Former OSU football player from Wichita says he was racially profiled during a traffic stop-turned vehicle search in Oklahoma Panhandle


A typo in the original version has been corrected.

GOODWELL, Okla. (KFOR) – A former Oklahoma State University football player who graduated from Wichita Collegiate School said he felt racially profiled Saturday during a traffic stop that turned into a vehicle search by a local police officer in the Oklahoma Panhandle.

The traffic stop occurred in the town of Goodwell, Okla. Former Oklahoma State defensive lineman Trace Clark was in a U-Haul and on his way to Los Angeles from Wichita to start a new job. He said the officer pulled up next to him while driving before he hit the brakes, got behind him and hit his lights. This is when Clark decided to record.

“I am being detained?” Clark asked in one of two videos he recorded during the traffic stop.

“At this point you are,” the officer told him.

“What for?” Clark asked.

“Because I said you are, OK?” the officer told him.

Both videos recorded by Clark during the traffic stop can be viewed below. This traffic stop turned into a vehicle search for Clark soon after that part of the video above. The only problem is that Clark said he felt there was no reason for it since he was handed a written warning for failure to maintain his lane. However, the officer began to ask several questions.

“Is there anything in the vehicle that would be of concern to me? Like guns, bombs, hand grenades, terrorists, dead bodies?” the officer asked.

“No,” Clark said.

“Marijuana?” the officer asked after he asked if there were any drugs in his U-Haul.

“No,” Clark said.

“Cocaine?” “No.”

“Heroin?” “No.”

“Methamphetamine?” “No.”

“Fentanyl?” “No.”

“Large amounts of U.S. money?” “No.”

Photo goes with story
Trace Clark as he speaks with KFOR.

The former ballplayer said the officer initially pulled up next to his U-Haul as they were driving before actually pulling him over. At this point, he felt he may have been profiled.

“The police car gets over to the left lane and pulls up behind the other car that had passed me and was eye-level or window-level with me,” Clark said in an interview with KFOR, talking about the situation. “And then dropped back behind me and hit the lights immediately.”

Clark added that he didn’t feel the interaction with the officer was too great from the start.

“And that’s when he started questioning me about where I was coming from, where I was going. What I did for work?” Clark said in an interview with KFOR.

At this point, he texted his family where he was and he started recording.

“I told them that there seemed like an officer who had a problem with me,” Clark said in an interview with KFOR.

“Would you have a problem if I searched this vehicle?” the officer asked.

“Yes,” Clark said.

“So, you’re telling me no I can’t?” the officer asked.

“Why would you have a reason to search this vehicle?” Clark asked.

“I’m just asking,” the officer said.

“I would not like for you to search this vehicle; I would like to get back on the road,” Clark said.

“We live in a country and in a time where if you don’t stay calm in situations like that then it can turn dangerous,” Clark said in an interview with KFOR.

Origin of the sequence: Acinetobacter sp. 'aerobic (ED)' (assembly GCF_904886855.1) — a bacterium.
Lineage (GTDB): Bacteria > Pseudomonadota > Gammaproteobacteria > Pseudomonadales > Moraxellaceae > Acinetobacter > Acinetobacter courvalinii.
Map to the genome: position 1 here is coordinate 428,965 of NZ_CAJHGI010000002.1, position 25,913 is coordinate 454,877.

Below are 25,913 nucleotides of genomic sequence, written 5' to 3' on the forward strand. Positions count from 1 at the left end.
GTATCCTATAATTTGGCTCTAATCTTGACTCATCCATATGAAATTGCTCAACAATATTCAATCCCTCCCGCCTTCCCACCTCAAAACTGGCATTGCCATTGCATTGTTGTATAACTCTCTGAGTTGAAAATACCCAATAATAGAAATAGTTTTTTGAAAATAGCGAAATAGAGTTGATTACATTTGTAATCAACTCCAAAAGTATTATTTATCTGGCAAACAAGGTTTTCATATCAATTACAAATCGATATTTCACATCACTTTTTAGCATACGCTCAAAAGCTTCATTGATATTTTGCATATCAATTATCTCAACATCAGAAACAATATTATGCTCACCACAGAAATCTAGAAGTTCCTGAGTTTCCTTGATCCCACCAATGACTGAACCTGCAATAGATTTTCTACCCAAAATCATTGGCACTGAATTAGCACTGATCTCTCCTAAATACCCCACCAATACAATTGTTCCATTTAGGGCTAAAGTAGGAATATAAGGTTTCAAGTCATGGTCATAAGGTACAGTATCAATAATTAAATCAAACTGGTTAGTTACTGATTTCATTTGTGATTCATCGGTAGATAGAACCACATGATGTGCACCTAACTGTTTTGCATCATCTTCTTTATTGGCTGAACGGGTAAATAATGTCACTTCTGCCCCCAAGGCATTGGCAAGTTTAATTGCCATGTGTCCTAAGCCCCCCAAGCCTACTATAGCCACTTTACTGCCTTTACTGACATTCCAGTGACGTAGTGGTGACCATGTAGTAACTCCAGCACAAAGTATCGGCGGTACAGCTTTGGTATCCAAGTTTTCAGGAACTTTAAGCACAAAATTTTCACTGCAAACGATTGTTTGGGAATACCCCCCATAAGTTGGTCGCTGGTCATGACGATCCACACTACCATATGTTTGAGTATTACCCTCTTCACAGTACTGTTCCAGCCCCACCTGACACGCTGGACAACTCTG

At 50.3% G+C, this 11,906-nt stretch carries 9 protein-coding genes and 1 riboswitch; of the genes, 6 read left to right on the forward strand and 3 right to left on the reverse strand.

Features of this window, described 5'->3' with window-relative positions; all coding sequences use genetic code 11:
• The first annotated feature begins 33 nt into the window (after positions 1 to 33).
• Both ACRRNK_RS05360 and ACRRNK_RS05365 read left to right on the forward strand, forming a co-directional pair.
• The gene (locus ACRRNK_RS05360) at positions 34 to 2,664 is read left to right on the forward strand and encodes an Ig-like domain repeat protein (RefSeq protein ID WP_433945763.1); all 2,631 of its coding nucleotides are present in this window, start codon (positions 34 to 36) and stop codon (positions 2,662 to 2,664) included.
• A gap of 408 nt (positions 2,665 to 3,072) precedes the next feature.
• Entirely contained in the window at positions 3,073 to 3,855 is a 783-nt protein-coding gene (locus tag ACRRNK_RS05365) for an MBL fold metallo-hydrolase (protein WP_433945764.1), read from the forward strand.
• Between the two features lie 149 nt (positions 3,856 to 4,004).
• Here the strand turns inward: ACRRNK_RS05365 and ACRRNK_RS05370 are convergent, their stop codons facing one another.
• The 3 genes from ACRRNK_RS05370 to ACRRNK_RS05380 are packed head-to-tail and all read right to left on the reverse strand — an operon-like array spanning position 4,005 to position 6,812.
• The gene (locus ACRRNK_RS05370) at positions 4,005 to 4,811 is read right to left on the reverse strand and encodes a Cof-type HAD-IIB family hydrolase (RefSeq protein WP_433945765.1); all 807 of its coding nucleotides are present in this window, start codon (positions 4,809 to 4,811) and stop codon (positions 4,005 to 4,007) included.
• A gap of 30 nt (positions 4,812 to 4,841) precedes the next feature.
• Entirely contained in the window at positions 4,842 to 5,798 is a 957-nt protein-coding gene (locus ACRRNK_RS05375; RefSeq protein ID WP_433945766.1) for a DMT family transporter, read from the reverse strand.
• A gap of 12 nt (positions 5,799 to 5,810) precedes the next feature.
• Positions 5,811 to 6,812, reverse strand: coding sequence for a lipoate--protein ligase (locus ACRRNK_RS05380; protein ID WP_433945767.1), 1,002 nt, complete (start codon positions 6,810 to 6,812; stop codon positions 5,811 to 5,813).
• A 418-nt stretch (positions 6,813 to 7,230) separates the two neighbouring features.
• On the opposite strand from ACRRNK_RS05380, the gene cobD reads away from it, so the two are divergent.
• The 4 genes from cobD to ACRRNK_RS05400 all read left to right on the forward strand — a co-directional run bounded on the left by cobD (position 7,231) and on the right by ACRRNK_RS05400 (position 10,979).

Clark claimed the K-9 got a hit on the U-Haul.

“I don’t have to explain this to you right now,” the officer told Clark in the video. “What I’m telling you is, I’m going to search this vehicle, OK?”

The officer then had Clark exit the vehicle.

“I’m pulling my keys out,” Clark said in the video, documenting each of his moves. “I’m stepping out of the car.”

“You’re fine,” the officer told him.

Clark was eventually placed in the back of the police car.

“Where I did not have a good view into the back of my U-Haul or into anything that he was doing in the cab of my U-Haul,” Clark said in an interview with KFOR.

The officer eventually told him at one point he was being detained so he could deploy his K-9 unit. Clark said the officer called two Texas County sheriff’s deputies to the scene as well. Clark said he tried asking one of them what was going on.

“He stood there for a second, closed the door,” Clark said in an interview with KFOR.

After the search, Clark said he asked the officer how the dog got a hit on his U-Haul truck. However, Clark claimed the officer told him he did not have to tell him how, and then, he left. Clark said he was left to check and close up the U-Haul, and then the sheriff’s deputies escorted him back onto the highway and he was on his way.

“It took me a while to calm down,” Clark said in an interview with KFOR-TV.

KFOR reached out to the Goodwell Police Department for comment twice on Monday. Once in the morning at 10:21 a.m. and a second time at 2:33 p.m.

“This is Austin Breasette, I’m a reporter with Oklahoma’s News 4,” during a phone call to Goodwell police, asking to speak to the chief. “I had called earlier this morning.”

“He’s not in the office and they sent it to him,” the woman said, speaking about the chief and them sending him contact information. “But I can go ahead and get your information again just to be on the safe side.”

KFOR never received a call back from the chief or the department and tried again Tuesday afternoon at 2:30 p.m.

“We obviously want to get Goodwell’s side, and I wanted to reach out one more time this afternoon,” during another phone call to the department.

“I will let him know that you called again, and I will have him call you,” the woman over the phone said.

A call was never received back.

“I just don’t want this to happen to the next person that gets pulled over,” Clark said in an interview with KFOR.

As of the posting of this story, we still have not heard back from the Goodwell Police Department. Clark said he was unable to get the officer’s name because he did not have it on his vest. He said he only had a vest that said “Police” on it.

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